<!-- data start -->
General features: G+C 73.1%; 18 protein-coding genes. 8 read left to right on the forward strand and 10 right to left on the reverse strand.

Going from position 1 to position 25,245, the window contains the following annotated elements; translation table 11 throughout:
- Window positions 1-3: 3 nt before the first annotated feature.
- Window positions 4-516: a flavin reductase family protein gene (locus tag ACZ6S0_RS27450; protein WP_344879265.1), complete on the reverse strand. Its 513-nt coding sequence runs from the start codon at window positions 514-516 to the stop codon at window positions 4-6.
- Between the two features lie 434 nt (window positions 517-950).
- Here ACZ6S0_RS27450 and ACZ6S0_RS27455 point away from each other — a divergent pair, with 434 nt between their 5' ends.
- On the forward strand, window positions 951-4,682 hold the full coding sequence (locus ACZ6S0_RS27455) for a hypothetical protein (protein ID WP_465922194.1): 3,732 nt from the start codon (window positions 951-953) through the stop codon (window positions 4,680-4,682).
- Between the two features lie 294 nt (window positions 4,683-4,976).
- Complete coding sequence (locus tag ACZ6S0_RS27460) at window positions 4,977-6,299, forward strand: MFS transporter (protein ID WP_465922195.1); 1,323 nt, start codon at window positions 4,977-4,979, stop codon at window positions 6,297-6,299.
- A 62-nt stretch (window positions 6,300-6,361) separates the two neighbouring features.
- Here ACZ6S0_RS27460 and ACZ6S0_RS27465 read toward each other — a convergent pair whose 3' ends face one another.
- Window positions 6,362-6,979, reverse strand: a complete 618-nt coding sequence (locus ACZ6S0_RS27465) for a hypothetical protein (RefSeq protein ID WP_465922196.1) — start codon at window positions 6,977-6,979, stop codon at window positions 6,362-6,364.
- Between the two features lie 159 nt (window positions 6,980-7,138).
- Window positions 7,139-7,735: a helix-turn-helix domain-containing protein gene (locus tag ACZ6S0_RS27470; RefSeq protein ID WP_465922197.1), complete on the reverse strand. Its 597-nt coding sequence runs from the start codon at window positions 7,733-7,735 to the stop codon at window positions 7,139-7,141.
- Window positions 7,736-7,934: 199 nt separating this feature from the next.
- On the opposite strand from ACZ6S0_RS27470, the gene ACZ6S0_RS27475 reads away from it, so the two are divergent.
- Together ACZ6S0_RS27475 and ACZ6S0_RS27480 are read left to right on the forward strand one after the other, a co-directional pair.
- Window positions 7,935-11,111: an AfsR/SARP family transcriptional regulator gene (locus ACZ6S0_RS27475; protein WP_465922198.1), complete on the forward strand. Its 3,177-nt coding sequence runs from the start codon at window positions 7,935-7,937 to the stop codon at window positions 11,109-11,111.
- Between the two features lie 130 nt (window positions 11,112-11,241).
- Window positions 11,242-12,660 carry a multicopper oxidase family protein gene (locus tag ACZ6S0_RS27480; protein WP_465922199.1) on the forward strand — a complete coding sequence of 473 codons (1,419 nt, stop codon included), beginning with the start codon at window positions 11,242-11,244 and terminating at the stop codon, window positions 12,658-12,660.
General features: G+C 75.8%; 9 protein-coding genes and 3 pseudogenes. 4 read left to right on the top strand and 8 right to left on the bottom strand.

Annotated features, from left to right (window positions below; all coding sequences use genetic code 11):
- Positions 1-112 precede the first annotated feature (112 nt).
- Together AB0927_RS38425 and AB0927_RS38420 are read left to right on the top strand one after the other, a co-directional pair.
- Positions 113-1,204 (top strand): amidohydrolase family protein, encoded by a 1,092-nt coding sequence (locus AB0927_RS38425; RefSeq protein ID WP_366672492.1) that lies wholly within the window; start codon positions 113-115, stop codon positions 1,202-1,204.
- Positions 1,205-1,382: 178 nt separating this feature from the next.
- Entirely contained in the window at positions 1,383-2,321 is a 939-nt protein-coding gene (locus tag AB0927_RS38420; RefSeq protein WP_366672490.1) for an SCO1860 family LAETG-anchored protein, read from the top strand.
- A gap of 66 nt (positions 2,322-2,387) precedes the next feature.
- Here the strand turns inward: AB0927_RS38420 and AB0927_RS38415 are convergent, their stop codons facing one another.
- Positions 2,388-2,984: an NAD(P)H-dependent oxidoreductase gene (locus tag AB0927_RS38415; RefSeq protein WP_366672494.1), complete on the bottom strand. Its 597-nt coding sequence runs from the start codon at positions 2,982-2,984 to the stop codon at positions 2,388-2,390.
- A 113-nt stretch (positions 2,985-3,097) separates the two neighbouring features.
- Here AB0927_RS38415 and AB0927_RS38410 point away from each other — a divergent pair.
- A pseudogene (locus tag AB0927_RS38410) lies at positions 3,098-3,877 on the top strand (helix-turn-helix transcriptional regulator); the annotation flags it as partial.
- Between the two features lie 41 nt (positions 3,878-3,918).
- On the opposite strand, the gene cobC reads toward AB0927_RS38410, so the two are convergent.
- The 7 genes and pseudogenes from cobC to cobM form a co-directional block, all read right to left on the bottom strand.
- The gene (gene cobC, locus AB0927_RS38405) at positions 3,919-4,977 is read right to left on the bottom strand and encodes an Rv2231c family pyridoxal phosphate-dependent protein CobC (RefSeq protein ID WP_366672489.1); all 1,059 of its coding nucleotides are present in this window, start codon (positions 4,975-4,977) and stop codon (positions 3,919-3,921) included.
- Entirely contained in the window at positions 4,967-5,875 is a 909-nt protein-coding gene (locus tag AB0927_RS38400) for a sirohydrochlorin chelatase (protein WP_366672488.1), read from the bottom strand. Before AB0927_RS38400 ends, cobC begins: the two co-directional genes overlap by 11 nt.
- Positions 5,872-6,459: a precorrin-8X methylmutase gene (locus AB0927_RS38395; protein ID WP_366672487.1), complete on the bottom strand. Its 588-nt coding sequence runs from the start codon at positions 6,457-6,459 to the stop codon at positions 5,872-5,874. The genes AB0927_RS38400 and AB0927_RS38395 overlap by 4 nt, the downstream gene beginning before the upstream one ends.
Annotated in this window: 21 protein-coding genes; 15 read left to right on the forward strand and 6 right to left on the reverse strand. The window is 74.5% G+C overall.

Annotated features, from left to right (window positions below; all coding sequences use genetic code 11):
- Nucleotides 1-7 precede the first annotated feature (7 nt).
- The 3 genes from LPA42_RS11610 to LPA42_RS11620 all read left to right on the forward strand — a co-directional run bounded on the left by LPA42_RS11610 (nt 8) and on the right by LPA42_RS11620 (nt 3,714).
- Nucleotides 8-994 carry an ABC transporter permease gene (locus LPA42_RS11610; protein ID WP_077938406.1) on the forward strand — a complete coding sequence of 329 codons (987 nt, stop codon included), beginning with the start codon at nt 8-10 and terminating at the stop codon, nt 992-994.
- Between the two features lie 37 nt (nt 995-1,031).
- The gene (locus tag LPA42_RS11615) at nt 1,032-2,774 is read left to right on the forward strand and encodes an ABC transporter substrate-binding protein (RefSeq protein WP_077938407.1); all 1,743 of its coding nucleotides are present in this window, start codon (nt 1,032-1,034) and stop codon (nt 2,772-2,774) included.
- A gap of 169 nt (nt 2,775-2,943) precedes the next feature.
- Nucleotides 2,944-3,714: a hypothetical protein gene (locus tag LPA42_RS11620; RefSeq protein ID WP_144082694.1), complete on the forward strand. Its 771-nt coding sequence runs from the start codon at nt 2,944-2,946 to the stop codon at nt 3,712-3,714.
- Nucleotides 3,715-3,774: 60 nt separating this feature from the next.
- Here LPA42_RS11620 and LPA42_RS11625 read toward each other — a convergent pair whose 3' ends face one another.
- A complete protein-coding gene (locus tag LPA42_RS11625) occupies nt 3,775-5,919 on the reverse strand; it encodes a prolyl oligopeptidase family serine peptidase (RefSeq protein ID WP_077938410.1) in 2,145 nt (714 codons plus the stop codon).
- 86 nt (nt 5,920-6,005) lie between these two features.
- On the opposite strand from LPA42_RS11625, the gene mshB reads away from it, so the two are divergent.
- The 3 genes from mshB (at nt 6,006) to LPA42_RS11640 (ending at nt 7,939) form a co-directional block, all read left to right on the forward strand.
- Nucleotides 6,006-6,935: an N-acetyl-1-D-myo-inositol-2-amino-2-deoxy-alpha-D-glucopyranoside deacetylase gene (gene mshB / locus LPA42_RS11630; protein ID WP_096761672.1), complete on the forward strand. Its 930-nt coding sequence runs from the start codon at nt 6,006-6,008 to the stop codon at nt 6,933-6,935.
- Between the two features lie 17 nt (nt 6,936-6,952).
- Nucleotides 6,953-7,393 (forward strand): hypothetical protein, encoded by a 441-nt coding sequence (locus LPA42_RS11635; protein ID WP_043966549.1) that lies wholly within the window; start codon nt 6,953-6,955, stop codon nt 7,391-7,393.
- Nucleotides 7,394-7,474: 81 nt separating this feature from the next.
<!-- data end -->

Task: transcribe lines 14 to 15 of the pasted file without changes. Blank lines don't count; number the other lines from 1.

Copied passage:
- Window positions 7,139-7,735: a helix-turn-helix domain-containing protein gene (locus tag ACZ6S0_RS27470; RefSeq protein ID WP_465922197.1), complete on the reverse strand. Its 597-nt coding sequence runs from the start codon at window positions 7,733-7,735 to the stop codon at window positions 7,139-7,141.
- Window positions 7,736-7,934: 199 nt separating this feature from the next.